The Vedas, the most ancient Hindu scriptures, already speak of many ages, of cosmic cycles each lasting 306 million years. They also speak of many simultaneous universes. These originally mythological ideas became enormously sophisticated in later Hindu and Buddhist thought. I am particularly intrigued by the Vimalakirti Sutra, a Mahayana Buddhist text dating from the first century CE, when there were great centers of Buddhist learning in India (they were destroyed in later centuries by Muslim conquerors). The original Sanskrit text was lost, but the text survived in Tibetan and Chinese translations; Robert Thurman has published an English translation from the Tibetan. The text opens with an account of Vimalakirti (not a monk but a “layman of undefiled reputation”) teaching his doctrine of “inconceivable liberation” to a gigantic assembly of 10,000 supernatural beings—Buddhas (who have attained liberation into the state of nirvana), Arhats (still getting there, but not quite there yet), Boddhisattvas (Buddhas who postpone their final liberation out of compassion for suffering beings to whom they want to preach the Buddhist message), and a large number of gods and goddesses and other supernatural beings. This spectacle is awesome enough. It becomes even more so upon understanding that each of the non-divine attendees (Buddhas and so on) is in charge of an entire universe (or Buddha-field).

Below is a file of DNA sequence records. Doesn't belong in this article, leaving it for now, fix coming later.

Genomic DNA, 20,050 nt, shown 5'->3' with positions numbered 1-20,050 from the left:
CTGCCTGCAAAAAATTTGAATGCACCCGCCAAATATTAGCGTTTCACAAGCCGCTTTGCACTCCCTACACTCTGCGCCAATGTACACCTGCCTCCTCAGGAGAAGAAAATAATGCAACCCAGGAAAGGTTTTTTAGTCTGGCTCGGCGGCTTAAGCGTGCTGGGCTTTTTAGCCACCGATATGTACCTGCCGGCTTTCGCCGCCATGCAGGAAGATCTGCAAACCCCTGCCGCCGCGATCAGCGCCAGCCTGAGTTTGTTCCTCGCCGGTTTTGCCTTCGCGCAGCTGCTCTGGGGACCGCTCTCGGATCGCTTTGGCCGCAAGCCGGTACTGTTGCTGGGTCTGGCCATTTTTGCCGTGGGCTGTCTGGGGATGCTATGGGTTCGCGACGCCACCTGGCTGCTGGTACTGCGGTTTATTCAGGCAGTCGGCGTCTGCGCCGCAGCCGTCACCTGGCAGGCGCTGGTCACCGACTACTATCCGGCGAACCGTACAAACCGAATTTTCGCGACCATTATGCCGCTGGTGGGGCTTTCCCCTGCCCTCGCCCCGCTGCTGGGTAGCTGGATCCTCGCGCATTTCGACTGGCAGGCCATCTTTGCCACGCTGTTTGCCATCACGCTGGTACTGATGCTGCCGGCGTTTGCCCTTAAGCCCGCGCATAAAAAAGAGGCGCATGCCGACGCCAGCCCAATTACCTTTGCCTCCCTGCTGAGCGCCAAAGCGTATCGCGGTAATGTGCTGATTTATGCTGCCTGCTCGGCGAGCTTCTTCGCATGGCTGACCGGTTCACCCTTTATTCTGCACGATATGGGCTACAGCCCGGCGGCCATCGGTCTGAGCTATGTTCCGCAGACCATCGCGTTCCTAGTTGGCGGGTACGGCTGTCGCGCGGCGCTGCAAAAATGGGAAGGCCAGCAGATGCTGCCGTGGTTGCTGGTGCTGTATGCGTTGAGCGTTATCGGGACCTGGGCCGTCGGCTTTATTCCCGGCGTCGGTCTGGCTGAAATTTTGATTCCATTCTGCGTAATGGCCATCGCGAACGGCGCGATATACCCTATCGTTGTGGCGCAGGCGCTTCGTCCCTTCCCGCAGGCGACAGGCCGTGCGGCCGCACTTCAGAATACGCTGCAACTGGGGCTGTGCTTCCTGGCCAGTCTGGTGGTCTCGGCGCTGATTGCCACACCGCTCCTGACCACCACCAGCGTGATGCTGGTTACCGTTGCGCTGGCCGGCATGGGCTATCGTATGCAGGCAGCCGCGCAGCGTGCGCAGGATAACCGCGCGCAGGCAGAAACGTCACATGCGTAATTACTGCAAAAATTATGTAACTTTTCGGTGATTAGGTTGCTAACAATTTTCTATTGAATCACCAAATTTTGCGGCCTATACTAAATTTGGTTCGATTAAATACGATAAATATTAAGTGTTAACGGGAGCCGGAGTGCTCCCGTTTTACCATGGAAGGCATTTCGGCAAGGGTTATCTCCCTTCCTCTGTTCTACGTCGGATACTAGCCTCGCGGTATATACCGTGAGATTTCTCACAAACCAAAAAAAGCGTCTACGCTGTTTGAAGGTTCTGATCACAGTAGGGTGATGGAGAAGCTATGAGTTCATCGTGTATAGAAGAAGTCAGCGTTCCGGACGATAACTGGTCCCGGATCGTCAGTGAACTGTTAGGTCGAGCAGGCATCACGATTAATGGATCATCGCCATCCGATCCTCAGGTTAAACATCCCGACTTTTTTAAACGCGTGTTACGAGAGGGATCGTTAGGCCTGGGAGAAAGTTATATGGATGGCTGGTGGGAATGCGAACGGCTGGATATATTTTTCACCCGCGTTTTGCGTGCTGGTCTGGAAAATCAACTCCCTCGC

If modern physics is to be believed, our universe has two possible trajectories in the wake of the Big Bang. It may continue to expand indefinitely, with the stars and galaxies being ever more isolated from each other in an immensity of empty space. Alternatively the universe may collapse again into the small ball, small enough to be held in the palm of one hand, from which it exploded in the beginning. The second scenario is curiously compatible with the Hindu view of the divine spirit, the Brahman, breathing out and creating the universe, then destroying it by breathing in—and so on and on to the end of time (if there is one). Neither trajectory is compatible with an “Abrahamic” view of reality. That was succinctly summed up by John Polkinghorne, a physicist and Anglican theologian, in his book The God of Hope and the End of the World: “If the universe is a creation, it must make sense everlastingly, and so ultimately it must be redeemed from transience and decay.” Two interesting alternatives…